Indian rhinoceros

About 65% of the population is confined to Kaziranga NP in Assam, northeastern India; 17% to Chitwan NP in central Nepal


Indian rhinoceros


About 65% of the population is confined to Kaziranga NP in Assam, northeastern India; 17% to Chitwan NP in central Nepal

Population 4,014
27% increase in population since 2006

A symbolic creature of the Indian subcontinent that finds its home amidst the dense, towering grasslands of swampy regions. Characterized by a robust, grey-brown hide that is distinctly segmented, this hide resembles a suit of body armor. This unique adaptation is not merely for show; the pinkish folds of skin beneath this armor-like hide serve a critical function, allowing the hide the flexibility needed to shift and move as the rhinoceros navigates its environment. One of the most striking features of the Indian rhinoceros is its single horn, positioned prominently above its snout. This horn is composed of keratin, the same material found in human hair and nails, showcasing nature’s versatility. Generally, the horn grows to about 25 cm (10 inches) in length, though the longest horn ever recorded stretches to an impressive 36 cm (14 inches).

Historically, the Indian rhinoceros roamed across the entirety of northern India, a testament to its once vast range and the diverse habitats it occupied. However, by the advent of the 20th century, this majestic species faced the grim reality of near extinction. A combination of factors contributed to their drastic decline, including hunting for sport, a practice that saw these animals killed for the mere thrill of the hunt, and their designation as agricultural pests, which made them targets for elimination by those seeking to protect their crops. The turn of the century marked a dark period for the Indian rhinoceros, with their numbers dwindling to a precarious low of approximately 200 individuals.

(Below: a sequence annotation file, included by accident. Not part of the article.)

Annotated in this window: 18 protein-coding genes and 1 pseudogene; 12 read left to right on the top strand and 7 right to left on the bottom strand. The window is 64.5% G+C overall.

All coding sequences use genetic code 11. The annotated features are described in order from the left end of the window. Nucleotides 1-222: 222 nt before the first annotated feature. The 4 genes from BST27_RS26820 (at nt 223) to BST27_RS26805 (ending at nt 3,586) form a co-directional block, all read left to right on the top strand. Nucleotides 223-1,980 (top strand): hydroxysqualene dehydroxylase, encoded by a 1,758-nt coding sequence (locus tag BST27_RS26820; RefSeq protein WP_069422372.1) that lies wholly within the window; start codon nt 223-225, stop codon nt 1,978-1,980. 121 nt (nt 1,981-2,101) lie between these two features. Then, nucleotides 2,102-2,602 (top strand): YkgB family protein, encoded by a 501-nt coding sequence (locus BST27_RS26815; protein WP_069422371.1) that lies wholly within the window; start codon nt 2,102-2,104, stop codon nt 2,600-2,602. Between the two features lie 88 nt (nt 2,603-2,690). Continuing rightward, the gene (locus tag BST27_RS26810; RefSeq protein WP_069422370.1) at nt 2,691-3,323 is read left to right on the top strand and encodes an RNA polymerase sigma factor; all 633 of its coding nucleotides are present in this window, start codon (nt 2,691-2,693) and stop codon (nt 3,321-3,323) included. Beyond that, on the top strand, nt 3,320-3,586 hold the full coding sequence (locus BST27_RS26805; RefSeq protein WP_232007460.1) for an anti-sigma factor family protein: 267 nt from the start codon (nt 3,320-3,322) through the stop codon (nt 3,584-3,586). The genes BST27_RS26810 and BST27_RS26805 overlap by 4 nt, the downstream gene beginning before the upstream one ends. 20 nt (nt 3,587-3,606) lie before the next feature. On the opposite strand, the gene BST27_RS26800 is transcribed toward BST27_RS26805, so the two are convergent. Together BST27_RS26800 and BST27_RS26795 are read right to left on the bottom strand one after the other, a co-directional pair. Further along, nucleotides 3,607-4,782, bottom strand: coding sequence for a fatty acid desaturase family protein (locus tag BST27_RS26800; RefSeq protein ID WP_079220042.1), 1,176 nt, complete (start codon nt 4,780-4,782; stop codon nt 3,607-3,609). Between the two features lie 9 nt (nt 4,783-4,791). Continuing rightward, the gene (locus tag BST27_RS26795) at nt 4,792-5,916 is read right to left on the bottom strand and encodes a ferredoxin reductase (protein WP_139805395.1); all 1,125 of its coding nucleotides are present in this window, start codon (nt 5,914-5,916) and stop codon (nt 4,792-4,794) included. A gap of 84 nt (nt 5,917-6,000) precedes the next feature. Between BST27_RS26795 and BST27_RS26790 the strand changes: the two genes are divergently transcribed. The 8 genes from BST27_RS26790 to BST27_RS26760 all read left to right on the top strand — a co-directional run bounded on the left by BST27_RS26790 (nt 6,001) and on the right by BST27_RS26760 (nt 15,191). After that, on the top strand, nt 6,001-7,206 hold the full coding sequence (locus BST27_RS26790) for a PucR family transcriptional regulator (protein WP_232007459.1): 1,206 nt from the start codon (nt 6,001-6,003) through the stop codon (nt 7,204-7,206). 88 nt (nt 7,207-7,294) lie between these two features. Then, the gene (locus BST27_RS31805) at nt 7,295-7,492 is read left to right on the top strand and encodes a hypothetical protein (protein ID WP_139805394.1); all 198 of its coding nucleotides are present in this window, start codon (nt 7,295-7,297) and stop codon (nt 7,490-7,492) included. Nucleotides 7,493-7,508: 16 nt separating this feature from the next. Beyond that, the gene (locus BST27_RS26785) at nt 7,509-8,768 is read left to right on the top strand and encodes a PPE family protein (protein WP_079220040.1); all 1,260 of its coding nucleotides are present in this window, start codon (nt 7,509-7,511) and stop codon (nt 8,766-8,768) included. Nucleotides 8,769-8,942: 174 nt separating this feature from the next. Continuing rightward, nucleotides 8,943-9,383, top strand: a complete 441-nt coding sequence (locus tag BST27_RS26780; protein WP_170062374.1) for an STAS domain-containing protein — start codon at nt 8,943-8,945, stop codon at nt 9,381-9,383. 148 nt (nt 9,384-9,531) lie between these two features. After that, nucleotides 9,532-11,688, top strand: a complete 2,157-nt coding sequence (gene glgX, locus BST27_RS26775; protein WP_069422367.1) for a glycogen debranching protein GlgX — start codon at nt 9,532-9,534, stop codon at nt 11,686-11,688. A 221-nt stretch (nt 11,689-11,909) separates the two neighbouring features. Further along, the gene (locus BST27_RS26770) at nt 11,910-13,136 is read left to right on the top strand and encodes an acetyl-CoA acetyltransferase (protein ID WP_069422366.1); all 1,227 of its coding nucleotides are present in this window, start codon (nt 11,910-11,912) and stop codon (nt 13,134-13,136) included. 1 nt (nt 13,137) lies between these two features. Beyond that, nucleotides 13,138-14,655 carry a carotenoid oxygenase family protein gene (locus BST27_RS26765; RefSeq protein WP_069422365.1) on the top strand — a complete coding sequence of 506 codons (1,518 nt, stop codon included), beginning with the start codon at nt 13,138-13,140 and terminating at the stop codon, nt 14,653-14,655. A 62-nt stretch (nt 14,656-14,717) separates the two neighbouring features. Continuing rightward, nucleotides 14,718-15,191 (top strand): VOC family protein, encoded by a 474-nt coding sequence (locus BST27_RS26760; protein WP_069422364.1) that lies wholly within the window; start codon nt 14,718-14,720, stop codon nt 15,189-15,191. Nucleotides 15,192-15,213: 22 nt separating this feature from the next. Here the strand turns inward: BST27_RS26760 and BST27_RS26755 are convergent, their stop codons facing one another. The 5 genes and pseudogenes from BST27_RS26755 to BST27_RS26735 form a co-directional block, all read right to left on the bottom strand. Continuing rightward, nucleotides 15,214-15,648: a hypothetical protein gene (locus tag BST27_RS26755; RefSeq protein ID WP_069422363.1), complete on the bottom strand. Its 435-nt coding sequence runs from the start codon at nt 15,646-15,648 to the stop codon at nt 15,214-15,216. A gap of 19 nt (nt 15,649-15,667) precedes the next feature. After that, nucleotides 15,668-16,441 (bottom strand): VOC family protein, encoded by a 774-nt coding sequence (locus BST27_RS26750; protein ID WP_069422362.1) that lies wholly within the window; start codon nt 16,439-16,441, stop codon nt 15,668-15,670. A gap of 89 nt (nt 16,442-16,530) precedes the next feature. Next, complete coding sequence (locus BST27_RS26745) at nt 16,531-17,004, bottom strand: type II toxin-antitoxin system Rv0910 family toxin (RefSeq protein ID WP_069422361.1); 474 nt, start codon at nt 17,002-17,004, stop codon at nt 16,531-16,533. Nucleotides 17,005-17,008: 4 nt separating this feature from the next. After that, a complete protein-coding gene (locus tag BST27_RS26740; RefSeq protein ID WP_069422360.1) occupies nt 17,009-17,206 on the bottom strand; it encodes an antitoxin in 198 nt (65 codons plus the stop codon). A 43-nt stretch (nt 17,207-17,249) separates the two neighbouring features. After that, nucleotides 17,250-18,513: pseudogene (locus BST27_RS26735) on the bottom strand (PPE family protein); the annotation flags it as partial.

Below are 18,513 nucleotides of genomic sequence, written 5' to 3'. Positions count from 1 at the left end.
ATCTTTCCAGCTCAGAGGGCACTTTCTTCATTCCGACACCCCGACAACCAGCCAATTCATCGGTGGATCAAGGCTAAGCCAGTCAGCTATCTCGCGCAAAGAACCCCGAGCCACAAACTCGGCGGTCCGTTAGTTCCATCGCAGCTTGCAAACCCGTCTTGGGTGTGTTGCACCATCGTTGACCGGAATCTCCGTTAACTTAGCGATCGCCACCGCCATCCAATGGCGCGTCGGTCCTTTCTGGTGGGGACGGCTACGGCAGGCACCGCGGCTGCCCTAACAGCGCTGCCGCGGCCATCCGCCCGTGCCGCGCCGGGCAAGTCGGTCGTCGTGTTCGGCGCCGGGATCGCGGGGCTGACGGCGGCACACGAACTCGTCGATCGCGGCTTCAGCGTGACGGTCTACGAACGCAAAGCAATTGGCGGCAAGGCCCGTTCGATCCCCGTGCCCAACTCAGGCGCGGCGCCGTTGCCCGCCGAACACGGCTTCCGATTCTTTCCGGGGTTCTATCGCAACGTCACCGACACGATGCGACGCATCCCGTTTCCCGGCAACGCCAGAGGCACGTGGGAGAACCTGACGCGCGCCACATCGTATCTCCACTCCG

Despite this bleak chapter, the story of the Indian rhinoceros is one of resilience and recovery. Through rigorous conservation efforts, strict management, and the establishment of protected areas, the population of the Indian rhinoceros has experienced a remarkable revival. This turnaround story highlights the impact of dedicated conservation strategies and the importance of protecting natural habitats to ensure the survival of species on the brink.


Population est.
Official estimate
Last sighted 19th century
Official estimate
Extinct 20th century
Official estimate
Official estimate
21% increase
Official estimate
Extinct 1900s

Recent updates

Feb 2023: The Kaziranga National Park in Assam, one of the few regions that harbor rhinoceroses, saw zero poaching incidents in 2022. To achieve this, the state government approached international organizations like World Wildlife Fund for Nature (WWF) and International Rhino Foundation (IRF) to prevent such cases and increase population through translocation in Assam.

Did you know?

  • Their natural predators are only the tigers.
  • Despite the armour plate, their skin is tender and bleed easily.

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Terrestrial / Aquatic

Altricial / Precocial

Polygamous / Monogamous

Dimorphic (size) / Monomorphic

Active: Diurnal / Nocturnal

Social behavior: Solitary / Pack / Herd

Diet: Carnivore / Herbivore / Omnivore / Piscivorous / Insectivore

Migratory: Yes / No

Domesticated: Yes / No

Dangerous: Yes / No

Indian rhino on banknotes

Nepal 100 Rupees (1990-1995)

India 10 Rupees (2013)